Easing the transition: Guy Tallent on the complexity of business acquisitions and mergers

Easing the transition: Guy Tallent on the complexity of business acquisitions and mergers

Kyndryl’s vice president of digital strategy discusses how the firm can help manage the risks posed by business transitions

Alex Smith |

Acquisitions and mergers are majorly disruptive processes for any business to undergo. The prospect of taking over and integrating new assets, which may be operated on a very different infrastructure to your own, can pose daunting technical challenges and risks. 

Guy Tallent, vice president of digital strategy and integration at Kyndryl Consult, breaks down the transition process into three distinct phases. “Day Zero starts on announcement day, when there’s a signed agreement to purchase, sell or merge,” he says. “Day One is when the transaction has been approved by shareholders or regulators for completion and you’re actually able to move data and systems over, and then Day Two is the future state where systems have been transformed and fully integrated.” 

Planning for the transition starts right on Day Zero, as resources from both companies engage to begin preparing to move over the necessary assets. Identifying exactly what these assets include and how and on what systems they are currently operated is the first step of this process, before taking effective control over them. This informs both the separation plans (for the seller) and the integration plans (for the acquirer). 

“Security is paramount,” says Tallent. “Companies have got to make sure that they have a clean separation of data and systems. For that, they need to ensure that they have the right security controls in place for both companies engaged in the transaction.”  

To help manage the complexities of the transition process, customers can bring Kyndryl into its core transformation team and leverage its expertise.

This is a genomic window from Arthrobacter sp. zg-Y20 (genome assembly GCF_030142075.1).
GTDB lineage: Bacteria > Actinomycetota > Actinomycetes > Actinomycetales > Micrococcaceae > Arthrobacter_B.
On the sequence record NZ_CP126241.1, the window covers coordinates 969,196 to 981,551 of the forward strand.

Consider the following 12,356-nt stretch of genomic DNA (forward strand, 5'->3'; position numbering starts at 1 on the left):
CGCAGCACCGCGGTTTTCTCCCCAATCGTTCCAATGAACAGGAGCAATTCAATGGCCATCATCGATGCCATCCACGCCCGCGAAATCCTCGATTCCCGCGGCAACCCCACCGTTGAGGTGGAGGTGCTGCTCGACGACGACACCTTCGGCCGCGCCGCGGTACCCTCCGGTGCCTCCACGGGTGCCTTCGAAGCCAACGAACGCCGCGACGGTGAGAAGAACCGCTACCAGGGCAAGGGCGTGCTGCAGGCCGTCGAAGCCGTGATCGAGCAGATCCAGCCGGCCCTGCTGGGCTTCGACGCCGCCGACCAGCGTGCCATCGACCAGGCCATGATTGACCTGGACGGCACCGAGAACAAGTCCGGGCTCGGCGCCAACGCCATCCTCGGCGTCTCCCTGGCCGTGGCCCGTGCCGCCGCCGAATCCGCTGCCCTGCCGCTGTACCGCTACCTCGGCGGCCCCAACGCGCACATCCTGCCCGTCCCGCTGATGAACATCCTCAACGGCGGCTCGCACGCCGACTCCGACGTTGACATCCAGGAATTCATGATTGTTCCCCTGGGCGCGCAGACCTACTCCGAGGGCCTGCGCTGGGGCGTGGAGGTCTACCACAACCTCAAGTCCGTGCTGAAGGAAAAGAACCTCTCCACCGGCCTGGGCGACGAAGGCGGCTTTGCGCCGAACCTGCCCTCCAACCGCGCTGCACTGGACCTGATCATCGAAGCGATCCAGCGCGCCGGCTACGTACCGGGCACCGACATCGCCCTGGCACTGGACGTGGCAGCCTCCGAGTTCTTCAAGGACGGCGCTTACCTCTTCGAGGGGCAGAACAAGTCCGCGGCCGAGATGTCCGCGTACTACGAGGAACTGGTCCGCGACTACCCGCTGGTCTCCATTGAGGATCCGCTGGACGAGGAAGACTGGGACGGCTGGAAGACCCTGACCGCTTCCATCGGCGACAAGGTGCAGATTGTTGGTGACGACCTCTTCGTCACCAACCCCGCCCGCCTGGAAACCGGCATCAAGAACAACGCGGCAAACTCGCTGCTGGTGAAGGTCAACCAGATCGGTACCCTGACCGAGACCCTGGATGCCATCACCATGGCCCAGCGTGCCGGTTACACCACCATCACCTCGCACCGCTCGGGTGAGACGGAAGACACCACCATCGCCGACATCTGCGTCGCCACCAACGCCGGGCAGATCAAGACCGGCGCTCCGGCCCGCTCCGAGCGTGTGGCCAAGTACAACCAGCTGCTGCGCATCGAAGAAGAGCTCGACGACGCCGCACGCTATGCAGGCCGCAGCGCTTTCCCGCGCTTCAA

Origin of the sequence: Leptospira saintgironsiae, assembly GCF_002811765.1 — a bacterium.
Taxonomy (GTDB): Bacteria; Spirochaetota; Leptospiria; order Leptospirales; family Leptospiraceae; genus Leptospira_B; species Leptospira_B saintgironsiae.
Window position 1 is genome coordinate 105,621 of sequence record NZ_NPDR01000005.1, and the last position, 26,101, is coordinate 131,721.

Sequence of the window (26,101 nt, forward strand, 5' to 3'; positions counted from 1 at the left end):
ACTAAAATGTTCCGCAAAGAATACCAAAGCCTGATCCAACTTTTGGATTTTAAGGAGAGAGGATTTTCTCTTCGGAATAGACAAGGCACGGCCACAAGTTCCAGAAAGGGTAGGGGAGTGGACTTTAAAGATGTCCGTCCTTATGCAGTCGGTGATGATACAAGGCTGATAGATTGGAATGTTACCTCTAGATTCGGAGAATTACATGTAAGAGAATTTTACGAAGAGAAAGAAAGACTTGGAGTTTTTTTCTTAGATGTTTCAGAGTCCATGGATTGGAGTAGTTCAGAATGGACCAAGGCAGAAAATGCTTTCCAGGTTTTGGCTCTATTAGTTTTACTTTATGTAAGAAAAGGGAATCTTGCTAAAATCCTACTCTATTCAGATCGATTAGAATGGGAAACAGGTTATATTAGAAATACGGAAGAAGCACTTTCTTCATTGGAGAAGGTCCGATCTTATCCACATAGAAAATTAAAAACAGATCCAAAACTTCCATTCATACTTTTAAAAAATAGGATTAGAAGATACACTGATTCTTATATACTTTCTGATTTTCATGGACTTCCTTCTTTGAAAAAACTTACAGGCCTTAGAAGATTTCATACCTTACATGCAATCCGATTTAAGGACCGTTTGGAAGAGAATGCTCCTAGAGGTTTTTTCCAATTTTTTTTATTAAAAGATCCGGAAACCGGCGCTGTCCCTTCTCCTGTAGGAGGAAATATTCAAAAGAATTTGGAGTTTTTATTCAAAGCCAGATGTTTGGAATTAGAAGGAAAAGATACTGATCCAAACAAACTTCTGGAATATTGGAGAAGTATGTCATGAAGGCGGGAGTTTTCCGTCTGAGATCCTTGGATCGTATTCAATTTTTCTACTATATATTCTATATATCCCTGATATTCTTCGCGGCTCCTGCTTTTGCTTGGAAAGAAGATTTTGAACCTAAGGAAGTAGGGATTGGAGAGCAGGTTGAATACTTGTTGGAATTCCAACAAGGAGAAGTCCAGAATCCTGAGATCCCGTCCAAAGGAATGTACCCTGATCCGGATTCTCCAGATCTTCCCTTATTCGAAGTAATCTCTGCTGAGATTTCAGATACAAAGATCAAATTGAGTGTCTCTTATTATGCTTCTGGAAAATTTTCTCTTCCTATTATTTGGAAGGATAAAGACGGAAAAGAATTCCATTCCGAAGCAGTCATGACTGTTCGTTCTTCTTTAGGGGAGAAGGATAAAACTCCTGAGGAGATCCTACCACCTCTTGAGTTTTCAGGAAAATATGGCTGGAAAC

“We help our customers execute based on an integration script that we’ve performed many times before,” says Tallent. “Similarly, we did this ourselves as we were spun-out of IBM, and we’ve been enhancing that script every time we go through this with our customers. Our customers get the benefit of our history, as well as our background in managing really complex systems and integrating them with modern platforms like Azure.” 

Tallent points to Kyndryl’s close relationship with Microsoft as a significant advantage for its customers, helping them to move assets more smoothly and cleanly. 

“If a customer is acquiring an asset, and the data for it lives on a mainframe, we can work very closely with them using the toolkits we’ve already set up with Microsoft to help ease the transition to an Azure ecosystem, particularly if the acquiring company is already part of that ecosystem,” he says. “There’s a fairly straightforward roadmap that we leverage to transition assets into the acquiring company’s infrastructure.” 

This article was originally published in the Spring 2023 issue of Technology Record. To get future issues delivered directly to your inbox, sign up for a free subscription

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